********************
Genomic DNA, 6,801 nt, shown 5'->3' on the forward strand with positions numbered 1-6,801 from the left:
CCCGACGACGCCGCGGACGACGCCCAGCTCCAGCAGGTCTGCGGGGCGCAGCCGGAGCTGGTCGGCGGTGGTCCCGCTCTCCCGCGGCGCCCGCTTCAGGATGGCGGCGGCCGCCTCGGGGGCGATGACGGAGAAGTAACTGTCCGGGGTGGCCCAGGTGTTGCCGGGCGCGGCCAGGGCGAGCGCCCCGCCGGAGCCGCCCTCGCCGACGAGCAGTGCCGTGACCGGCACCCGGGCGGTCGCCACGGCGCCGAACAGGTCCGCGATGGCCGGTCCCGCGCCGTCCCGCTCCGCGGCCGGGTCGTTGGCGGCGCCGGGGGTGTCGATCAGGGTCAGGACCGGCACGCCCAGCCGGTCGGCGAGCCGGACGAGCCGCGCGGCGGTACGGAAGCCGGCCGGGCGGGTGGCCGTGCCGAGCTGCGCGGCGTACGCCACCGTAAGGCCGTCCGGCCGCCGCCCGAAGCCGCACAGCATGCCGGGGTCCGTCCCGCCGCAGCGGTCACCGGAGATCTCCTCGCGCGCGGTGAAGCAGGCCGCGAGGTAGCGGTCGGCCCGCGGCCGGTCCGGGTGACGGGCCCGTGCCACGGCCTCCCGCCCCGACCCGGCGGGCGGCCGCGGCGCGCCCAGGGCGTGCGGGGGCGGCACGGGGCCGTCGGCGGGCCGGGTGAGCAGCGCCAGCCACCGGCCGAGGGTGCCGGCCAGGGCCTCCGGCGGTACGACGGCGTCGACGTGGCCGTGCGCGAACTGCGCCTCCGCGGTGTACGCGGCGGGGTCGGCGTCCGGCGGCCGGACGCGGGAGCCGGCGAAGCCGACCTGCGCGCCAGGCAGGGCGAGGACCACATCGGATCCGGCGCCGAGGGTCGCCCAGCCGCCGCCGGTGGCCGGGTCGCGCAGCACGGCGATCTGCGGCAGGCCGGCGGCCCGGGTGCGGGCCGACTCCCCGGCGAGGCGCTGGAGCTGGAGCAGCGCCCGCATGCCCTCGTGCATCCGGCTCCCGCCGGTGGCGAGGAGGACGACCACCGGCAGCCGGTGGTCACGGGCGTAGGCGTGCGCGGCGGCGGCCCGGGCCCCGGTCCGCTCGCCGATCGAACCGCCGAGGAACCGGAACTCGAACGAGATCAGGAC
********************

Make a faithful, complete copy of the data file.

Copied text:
Genomic DNA, 6,801 nt, shown 5'->3' on the forward strand with positions numbered 1-6,801 from the left:
CCCGACGACGCCGCGGACGACGCCCAGCTCCAGCAGGTCTGCGGGGCGCAGCCGGAGCTGGTCGGCGGTGGTCCCGCTCTCCCGCGGCGCCCGCTTCAGGATGGCGGCGGCCGCCTCGGGGGCGATGACGGAGAAGTAACTGTCCGGGGTGGCCCAGGTGTTGCCGGGCGCGGCCAGGGCGAGCGCCCCGCCGGAGCCGCCCTCGCCGACGAGCAGTGCCGTGACCGGCACCCGGGCGGTCGCCACGGCGCCGAACAGGTCCGCGATGGCCGGTCCCGCGCCGTCCCGCTCCGCGGCCGGGTCGTTGGCGGCGCCGGGGGTGTCGATCAGGGTCAGGACCGGCACGCCCAGCCGGTCGGCGAGCCGGACGAGCCGCGCGGCGGTACGGAAGCCGGCCGGGCGGGTGGCCGTGCCGAGCTGCGCGGCGTACGCCACCGTAAGGCCGTCCGGCCGCCGCCCGAAGCCGCACAGCATGCCGGGGTCCGTCCCGCCGCAGCGGTCACCGGAGATCTCCTCGCGCGCGGTGAAGCAGGCCGCGAGGTAGCGGTCGGCCCGCGGCCGGTCCGGGTGACGGGCCCGTGCCACGGCCTCCCGCCCCGACCCGGCGGGCGGCCGCGGCGCGCCCAGGGCGTGCGGGGGCGGCACGGGGCCGTCGGCGGGCCGGGTGAGCAGCGCCAGCCACCGGCCGAGGGTGCCGGCCAGGGCCTCCGGCGGTACGACGGCGTCGACGTGGCCGTGCGCGAACTGCGCCTCCGCGGTGTACGCGGCGGGGTCGGCGTCCGGCGGCCGGACGCGGGAGCCGGCGAAGCCGACCTGCGCGCCAGGCAGGGCGAGGACCACATCGGATCCGGCGCCGAGGGTCGCCCAGCCGCCGCCGGTGGCCGGGTCGCGCAGCACGGCGATCTGCGGCAGGCCGGCGGCCCGGGTGCGGGCCGACTCCCCGGCGAGGCGCTGGAGCTGGAGCAGCGCCCGCATGCCCTCGTGCATCCGGCTCCCGCCGGTGGCGAGGAGGACGACCACCGGCAGCCGGTGGTCACGGGCGTAGGCGTGCGCGGCGGCGGCCCGGGCCCCGGTCCGCTCGCCGATCGAACCGCCGAGGAACCGGAACTCGAACGAGATCAGGAC